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Basques Nationalists win poll

Voters in the Basque region are electing a new government
Voters in the Basque region are electing a new government  

BILBAO, Spain -- The stage has been set in Spain's Basque region for weeks of intense political bargaining to build a coalition after an election failed to produce an outright winner, according to exit polls.

As the voting booths closed on Sunday night, the polls showed that Nationalists who have governed Spain's Basque region for two decades have polled more votes than their rivals.

But the mainstream Basque Nationalist Party (PNV), which favours moves toward independence by peaceful means, appeared to fall short of a parliamentary majority again as it faced a strong challenge from non-nationalists.

 VIDEO
Spain's Basque region went to the polls as tensions lingered following a terror bombing last week by a separatist group. CNN's Al Goodman reports

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Television surveys released after polling closed showed the PNV and a smaller nationalist ally jointly taking about 30 seats, which if confirmed, would give them the first chance to form a new government.

But it is estimated it will fail to reach the 38 seats needed for a clear majority in the 75-seat parliament.

CNN Correspondent Al Goodman said: "The vote has been swinging first in favour of the ruling Nationalist party, then it seemed to swing away from them as more retunrs came in.

"Now, with about 75 percent of the votes counted, according to official returns it is swinging back in their favour.

"No party is going to get a majority according to all the analysts here...however a leader from the Conservative Popular Party is saying, 'it's not over yet -- wairt for the returns from the big cities'."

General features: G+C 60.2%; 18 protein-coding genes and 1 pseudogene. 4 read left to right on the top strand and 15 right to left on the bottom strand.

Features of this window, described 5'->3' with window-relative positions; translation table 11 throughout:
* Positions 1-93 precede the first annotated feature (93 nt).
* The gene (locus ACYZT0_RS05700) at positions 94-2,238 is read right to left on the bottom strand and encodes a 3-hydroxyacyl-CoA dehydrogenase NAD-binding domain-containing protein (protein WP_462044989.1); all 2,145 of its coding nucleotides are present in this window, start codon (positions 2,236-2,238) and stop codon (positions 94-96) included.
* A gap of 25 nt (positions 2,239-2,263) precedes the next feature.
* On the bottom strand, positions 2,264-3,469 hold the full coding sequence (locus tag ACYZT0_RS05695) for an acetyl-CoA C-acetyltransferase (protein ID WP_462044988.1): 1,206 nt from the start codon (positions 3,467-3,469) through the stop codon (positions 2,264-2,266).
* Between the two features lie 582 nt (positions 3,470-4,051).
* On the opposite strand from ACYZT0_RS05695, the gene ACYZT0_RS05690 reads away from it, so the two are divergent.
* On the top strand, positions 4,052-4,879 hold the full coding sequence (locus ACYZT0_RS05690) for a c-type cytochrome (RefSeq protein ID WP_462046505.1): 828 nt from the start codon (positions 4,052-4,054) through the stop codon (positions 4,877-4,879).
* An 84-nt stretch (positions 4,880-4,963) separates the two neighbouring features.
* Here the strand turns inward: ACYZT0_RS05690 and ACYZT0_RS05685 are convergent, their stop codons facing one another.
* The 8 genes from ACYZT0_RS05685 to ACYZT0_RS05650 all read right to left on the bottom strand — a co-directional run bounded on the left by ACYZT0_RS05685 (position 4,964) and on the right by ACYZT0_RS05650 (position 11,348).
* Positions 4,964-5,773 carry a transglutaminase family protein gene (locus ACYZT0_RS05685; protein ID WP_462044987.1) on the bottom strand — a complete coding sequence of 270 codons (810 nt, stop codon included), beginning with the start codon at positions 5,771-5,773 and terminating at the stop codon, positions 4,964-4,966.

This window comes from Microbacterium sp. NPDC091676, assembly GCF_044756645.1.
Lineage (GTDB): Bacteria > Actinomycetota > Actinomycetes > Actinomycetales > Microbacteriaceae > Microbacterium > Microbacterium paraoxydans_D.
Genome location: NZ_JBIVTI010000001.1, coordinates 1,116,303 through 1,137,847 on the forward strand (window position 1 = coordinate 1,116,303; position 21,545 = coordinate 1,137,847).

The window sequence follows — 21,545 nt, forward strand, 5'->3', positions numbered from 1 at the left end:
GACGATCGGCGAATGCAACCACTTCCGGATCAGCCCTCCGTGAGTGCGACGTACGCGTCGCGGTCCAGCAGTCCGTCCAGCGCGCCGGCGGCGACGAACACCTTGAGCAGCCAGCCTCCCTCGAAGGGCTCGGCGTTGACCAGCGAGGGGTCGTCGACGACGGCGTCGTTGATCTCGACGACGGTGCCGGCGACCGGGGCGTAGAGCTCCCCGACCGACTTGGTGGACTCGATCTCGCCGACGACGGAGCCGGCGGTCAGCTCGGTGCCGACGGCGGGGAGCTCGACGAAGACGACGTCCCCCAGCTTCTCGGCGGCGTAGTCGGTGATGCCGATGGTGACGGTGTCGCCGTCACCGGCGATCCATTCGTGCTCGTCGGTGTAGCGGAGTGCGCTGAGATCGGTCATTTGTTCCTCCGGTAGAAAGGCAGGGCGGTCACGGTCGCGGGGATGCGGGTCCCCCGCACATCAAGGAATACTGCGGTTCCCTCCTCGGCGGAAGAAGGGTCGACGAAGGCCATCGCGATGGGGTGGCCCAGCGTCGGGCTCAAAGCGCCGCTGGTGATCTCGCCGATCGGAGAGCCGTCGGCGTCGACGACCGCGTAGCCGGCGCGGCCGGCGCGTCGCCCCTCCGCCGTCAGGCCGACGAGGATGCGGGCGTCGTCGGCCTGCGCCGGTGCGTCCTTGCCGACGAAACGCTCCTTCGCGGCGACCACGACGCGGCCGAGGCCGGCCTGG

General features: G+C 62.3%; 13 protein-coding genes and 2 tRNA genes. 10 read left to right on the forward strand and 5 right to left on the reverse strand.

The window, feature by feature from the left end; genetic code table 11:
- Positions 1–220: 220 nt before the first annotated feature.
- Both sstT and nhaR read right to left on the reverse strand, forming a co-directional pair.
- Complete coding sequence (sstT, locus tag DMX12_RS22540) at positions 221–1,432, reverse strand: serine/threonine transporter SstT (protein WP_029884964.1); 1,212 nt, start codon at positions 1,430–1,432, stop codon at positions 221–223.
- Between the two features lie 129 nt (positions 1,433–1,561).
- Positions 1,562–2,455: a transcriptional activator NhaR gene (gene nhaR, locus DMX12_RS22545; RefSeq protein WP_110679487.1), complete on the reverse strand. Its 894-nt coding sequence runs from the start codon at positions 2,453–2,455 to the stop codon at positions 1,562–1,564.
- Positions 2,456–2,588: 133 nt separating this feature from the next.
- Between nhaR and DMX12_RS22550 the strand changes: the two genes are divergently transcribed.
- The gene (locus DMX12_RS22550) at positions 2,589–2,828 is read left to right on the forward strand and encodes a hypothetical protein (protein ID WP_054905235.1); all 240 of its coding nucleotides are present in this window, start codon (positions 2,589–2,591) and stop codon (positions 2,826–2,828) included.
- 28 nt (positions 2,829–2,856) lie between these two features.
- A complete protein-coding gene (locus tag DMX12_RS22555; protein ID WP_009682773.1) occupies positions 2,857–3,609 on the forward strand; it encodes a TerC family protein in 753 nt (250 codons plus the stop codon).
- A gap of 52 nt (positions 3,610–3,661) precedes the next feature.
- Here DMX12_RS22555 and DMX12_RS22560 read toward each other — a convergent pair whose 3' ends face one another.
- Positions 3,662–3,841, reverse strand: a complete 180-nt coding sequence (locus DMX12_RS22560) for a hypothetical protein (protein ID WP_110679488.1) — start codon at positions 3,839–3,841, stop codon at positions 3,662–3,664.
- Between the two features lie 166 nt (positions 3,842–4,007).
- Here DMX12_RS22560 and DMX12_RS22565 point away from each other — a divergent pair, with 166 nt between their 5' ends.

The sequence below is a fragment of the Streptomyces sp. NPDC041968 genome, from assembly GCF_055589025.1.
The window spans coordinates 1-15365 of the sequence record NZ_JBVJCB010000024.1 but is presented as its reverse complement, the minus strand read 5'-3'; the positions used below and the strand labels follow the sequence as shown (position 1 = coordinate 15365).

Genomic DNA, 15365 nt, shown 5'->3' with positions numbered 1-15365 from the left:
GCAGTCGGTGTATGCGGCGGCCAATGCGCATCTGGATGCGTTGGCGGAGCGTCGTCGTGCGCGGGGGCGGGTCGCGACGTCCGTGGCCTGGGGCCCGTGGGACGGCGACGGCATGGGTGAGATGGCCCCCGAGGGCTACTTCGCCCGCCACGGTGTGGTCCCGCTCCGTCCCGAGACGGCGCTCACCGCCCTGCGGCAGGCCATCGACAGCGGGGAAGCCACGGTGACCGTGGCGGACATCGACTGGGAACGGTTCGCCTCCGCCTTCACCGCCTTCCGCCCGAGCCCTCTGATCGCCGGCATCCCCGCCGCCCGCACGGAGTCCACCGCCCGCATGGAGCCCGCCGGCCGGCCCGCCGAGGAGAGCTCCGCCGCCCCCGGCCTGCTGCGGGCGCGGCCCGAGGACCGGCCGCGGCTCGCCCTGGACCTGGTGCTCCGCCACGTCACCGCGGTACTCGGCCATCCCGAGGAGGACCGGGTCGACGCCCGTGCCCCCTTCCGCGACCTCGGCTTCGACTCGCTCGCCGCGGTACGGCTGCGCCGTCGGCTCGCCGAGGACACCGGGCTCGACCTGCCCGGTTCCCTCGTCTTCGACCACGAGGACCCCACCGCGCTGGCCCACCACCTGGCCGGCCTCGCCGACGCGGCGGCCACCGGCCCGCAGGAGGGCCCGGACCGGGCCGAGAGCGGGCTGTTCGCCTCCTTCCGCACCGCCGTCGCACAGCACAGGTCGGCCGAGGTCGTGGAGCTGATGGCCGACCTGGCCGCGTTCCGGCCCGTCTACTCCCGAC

If the PNV fails, the two big anti-independence parties -- Spain's ruling Popular Party (PP) and the opposition Socialists -- could forge an alliance aimed at ousting the nationalists for the first time since the return to democracy in the late 1970s.

Three exit polls showed the Madrid-based parties together short of a 38-seat majority while one survey showed it exactly achieving it.

The campaign was dominated by bitter debate over how to end a 33-year campaign of violence by the Basque separatist group ETA, which is fighting to create a separate state in the Basque areas of northern Spain and southwestern France.

ETA, the last major guerrilla group still active in continental Western Europe, has claimed 29 killings since ending a 14-month ceasefire in December 1999 and was blamed for the assassination of a PP senator last Sunday in northern Spain.

On the eve of the election, a car bomb exploded in central Madrid, injuring 14 people.

Despite the threat of fresh ETA attacks, a record 78 percent of the Basque electorate turned out at the polls.

One woman who voted in central Bilbao said she had little hope the outcome would contribute to ending the bloodshed.

"No matter who wins, nothing will change," he said.

Voting was tense during the day, with supporters of ETA shouting and jeering some political leaders on their way into the polling stations.

In the Basque city of San Sebastian, 15 young protesters tried to force their way into the room where Jaime Mayor Oreja, candidate for the government's centre-right Popular Party, was voting.

They shouted slogans and held banners reading: "Ahead with Basque youth."

The climate of fear and division surrounding Sunday's ballot was in sharp contrast to the last Basque election, when ETA's ceasefire declared just weeks before raised hopes for peace.

Euskal Herritarrok (EH), a leftist party widely considered ETA's political wing, looked set to pay a political price for the separatists' return to arms. Exit polls showed it losing up to half of its 14 seats.

Many of Spain's 2.2 million Basques saw Sunday's vote as a referendum on the Spanish government's hardline anti-ETA policy versus the PNV's call for broad-based talks to reach a Northern Ireland-style peace settlement.

Regional President Juan Jose Ibarretxe was forced to call elections a year and a half early because of a political crisis caused by ETA's renewed violence.

His party supports ETA's goal of self-determination but condemns its violent methods.

Ibarretxe's PNV was up against the regional PP headed by Oreja, who vowed to crush ETA and halt what he termed a nationalist-led slide toward secession from Spain.



RELATED STORIES:
Tensions as Basques vote
May 13, 2001
Basque voters decide
May 12, 2001
Spain bombing ahead of Basque poll
May 11, 2001
Basque voters urged to reject ETA
May 7, 2001

RELATED SITES:
Basque Nationalist Party
Humanist Party of the Basque Country
Popular Party
Socialist Party

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